Devon called with a few questions about his business card idea. He had a sharp and vibrant design that matched his website, but he was concerned the colors in print wouldn’t be as bright as they appeared on screen. His concerns were valid: most colors printed CMYK don’t look as vibrant as their RGB equivalent on a computer screen. You can get bright & vibrant colors in print, but you might need to use spot colors. If he uploaded it to moo.com, he would have received a well-printed card that wouldn’t have matched his expectations. Moo.com does a great job, but everything’s printed in CMYK (and limited to a CMYK gamut).
He didn’t have any existing print media, so it was up to us to match colors. This was a simple enough process: hold a Pantone swatch book up to a computer screen and see what looks best, then roll a dab of that ink onto a piece of cardstock and mail it to him (in technical terms, this physical ink swatch is called a draw down).
We settled on Pantone 352 and Rhodamine Red—a fuchsia-like red that’s one of the Pantone base colors.
For the painted edges, we airbrushed a heat-set acrylic paint. It’s important the paper doesn’t soak up too much water or you can damage the card. Heat-set acrylic sprays just enough pigment without getting the cards excessively wet. We build up multiple layers gradually to achieve the right saturation. The cards have to be trimmed neatly (using a clean, freshly-sharpened blade so there’s no paper dust), clamped in stacks to prevent overspray, painted, then heated gently to cure (just enough to dry the paint, but not enough to warp the card). We worked in batches, edge-painting about 200 at a time (out of 1000 total). Building up multiple layers and touching up where needed insured the cards’ edges were evenly shaded throughout the whole run.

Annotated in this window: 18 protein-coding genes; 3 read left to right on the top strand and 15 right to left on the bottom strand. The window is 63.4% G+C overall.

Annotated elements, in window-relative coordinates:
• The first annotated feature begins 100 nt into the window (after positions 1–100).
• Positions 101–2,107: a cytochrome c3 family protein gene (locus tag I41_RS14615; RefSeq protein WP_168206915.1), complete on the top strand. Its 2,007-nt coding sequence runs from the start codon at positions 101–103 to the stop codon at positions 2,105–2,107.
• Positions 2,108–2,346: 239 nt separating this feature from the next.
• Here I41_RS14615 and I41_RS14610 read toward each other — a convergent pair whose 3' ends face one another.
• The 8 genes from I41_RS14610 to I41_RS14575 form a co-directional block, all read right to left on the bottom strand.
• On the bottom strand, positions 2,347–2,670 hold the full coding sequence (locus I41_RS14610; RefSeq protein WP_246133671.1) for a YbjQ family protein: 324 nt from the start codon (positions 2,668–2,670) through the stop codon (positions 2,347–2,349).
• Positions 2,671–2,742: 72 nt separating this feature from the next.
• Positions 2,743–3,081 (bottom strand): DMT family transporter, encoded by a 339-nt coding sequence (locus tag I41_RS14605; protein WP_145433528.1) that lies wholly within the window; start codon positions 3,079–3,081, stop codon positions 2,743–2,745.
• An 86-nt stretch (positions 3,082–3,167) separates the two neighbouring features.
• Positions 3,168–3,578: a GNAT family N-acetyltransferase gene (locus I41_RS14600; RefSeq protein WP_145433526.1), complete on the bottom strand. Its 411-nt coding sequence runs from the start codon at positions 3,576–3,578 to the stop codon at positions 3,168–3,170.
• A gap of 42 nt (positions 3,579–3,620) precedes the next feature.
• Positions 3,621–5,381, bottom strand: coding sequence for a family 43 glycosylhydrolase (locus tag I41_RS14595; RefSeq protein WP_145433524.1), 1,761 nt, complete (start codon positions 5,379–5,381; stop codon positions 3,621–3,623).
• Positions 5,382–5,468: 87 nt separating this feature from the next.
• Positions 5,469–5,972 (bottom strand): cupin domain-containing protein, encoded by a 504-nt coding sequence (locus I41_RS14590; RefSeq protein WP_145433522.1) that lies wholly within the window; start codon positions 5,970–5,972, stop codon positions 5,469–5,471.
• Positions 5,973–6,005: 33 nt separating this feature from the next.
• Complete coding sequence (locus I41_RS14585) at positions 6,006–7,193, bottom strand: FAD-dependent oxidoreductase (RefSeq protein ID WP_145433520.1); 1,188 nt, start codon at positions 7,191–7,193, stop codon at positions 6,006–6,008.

It’s easy to take orders and react with “what’s the fastest/easiest way to print this?” And sometimes that’s exactly what customers want: a $50 box of business cards printed digitally on house stock. And they work great; we’re proud to offer those.
But every once in a while a design comes across our desks that forces us to think “what’s the best way to do this?” As local printers, we see those types of files more often than your typical online printer. And that’s a good place for a printer to be.
To learn more about Devon and his business, you can visit raddevon.com